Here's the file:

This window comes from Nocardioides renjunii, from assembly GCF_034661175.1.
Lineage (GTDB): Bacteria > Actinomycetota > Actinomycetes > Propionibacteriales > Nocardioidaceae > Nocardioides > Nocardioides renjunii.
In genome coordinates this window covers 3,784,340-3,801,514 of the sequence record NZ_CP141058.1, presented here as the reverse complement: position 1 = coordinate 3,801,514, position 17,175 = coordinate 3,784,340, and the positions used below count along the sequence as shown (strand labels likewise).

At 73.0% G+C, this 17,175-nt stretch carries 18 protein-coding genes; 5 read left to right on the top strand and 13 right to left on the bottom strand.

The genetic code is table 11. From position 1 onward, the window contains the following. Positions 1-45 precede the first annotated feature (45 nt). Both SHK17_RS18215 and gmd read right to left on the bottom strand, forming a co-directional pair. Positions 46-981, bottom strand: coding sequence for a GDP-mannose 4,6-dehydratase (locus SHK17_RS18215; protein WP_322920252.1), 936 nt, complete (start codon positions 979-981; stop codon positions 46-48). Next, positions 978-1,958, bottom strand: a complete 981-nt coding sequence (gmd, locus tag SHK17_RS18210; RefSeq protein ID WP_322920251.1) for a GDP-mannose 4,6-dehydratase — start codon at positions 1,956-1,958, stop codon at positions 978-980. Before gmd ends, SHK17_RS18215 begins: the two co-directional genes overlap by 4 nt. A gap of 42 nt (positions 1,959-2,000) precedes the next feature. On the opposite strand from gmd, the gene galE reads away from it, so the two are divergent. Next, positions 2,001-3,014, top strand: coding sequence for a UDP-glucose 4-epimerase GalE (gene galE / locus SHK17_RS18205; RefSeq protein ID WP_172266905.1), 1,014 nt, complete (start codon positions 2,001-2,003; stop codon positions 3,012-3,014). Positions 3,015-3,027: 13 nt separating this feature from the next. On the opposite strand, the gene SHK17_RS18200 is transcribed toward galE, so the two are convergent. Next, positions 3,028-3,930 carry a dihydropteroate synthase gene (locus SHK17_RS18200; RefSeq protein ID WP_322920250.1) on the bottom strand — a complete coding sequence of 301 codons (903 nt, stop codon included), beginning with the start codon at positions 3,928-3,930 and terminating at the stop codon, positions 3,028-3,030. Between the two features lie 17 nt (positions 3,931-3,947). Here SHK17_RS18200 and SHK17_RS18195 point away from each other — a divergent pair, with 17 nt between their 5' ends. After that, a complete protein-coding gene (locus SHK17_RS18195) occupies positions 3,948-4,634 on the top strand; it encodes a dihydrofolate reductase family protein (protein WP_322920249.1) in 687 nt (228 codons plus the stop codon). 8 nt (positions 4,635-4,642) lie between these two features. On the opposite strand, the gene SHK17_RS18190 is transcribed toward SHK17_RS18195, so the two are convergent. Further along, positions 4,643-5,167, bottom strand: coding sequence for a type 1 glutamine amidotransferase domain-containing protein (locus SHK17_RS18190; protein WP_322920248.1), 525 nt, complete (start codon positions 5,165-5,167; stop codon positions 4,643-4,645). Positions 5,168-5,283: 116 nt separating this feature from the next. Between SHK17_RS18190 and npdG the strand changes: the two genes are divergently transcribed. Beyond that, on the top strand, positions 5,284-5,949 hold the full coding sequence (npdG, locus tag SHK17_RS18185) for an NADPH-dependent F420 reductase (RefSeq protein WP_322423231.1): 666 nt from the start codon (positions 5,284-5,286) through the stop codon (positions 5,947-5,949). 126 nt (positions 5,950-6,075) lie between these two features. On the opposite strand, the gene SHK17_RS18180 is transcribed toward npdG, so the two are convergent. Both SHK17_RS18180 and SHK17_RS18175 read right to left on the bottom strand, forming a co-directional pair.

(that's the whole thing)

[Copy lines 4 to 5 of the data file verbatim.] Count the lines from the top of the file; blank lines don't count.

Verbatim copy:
At 73.0% G+C, this 17,175-nt stretch carries 18 protein-coding genes; 5 read left to right on the top strand and 13 right to left on the bottom strand.

The genetic code is table 11. From position 1 onward, the window contains the following. Positions 1-45 precede the first annotated feature (45 nt). Both SHK17_RS18215 and gmd read right to left on the bottom strand, forming a co-directional pair. Positions 46-981, bottom strand: coding sequence for a GDP-mannose 4,6-dehydratase (locus SHK17_RS18215; protein WP_322920252.1), 936 nt, complete (start codon positions 979-981; stop codon positions 46-48). Next, positions 978-1,958, bottom strand: a complete 981-nt coding sequence (gmd, locus tag SHK17_RS18210; RefSeq protein ID WP_322920251.1) for a GDP-mannose 4,6-dehydratase — start codon at positions 1,956-1,958, stop codon at positions 978-980. Before gmd ends, SHK17_RS18215 begins: the two co-directional genes overlap by 4 nt. A gap of 42 nt (positions 1,959-2,000) precedes the next feature. On the opposite strand from gmd, the gene galE reads away from it, so the two are divergent. Next, positions 2,001-3,014, top strand: coding sequence for a UDP-glucose 4-epimerase GalE (gene galE / locus SHK17_RS18205; RefSeq protein ID WP_172266905.1), 1,014 nt, complete (start codon positions 2,001-2,003; stop codon positions 3,012-3,014). Positions 3,015-3,027: 13 nt separating this feature from the next. On the opposite strand, the gene SHK17_RS18200 is transcribed toward galE, so the two are convergent. Next, positions 3,028-3,930 carry a dihydropteroate synthase gene (locus SHK17_RS18200; RefSeq protein ID WP_322920250.1) on the bottom strand — a complete coding sequence of 301 codons (903 nt, stop codon included), beginning with the start codon at positions 3,928-3,930 and terminating at the stop codon, positions 3,028-3,030. Between the two features lie 17 nt (positions 3,931-3,947). Here SHK17_RS18200 and SHK17_RS18195 point away from each other — a divergent pair, with 17 nt between their 5' ends. After that, a complete protein-coding gene (locus SHK17_RS18195) occupies positions 3,948-4,634 on the top strand; it encodes a dihydrofolate reductase family protein (protein WP_322920249.1) in 687 nt (228 codons plus the stop codon). 8 nt (positions 4,635-4,642) lie between these two features. On the opposite strand, the gene SHK17_RS18190 is transcribed toward SHK17_RS18195, so the two are convergent. Further along, positions 4,643-5,167, bottom strand: coding sequence for a type 1 glutamine amidotransferase domain-containing protein (locus SHK17_RS18190; protein WP_322920248.1), 525 nt, complete (start codon positions 5,165-5,167; stop codon positions 4,643-4,645). Positions 5,168-5,283: 116 nt separating this feature from the next. Between SHK17_RS18190 and npdG the strand changes: the two genes are divergently transcribed. Beyond that, on the top strand, positions 5,284-5,949 hold the full coding sequence (npdG, locus tag SHK17_RS18185) for an NADPH-dependent F420 reductase (RefSeq protein WP_322423231.1): 666 nt from the start codon (positions 5,284-5,286) through the stop codon (positions 5,947-5,949). 126 nt (positions 5,950-6,075) lie between these two features. On the opposite strand, the gene SHK17_RS18180 is transcribed toward npdG, so the two are convergent. Both SHK17_RS18180 and SHK17_RS18175 read right to left on the bottom strand, forming a co-directional pair.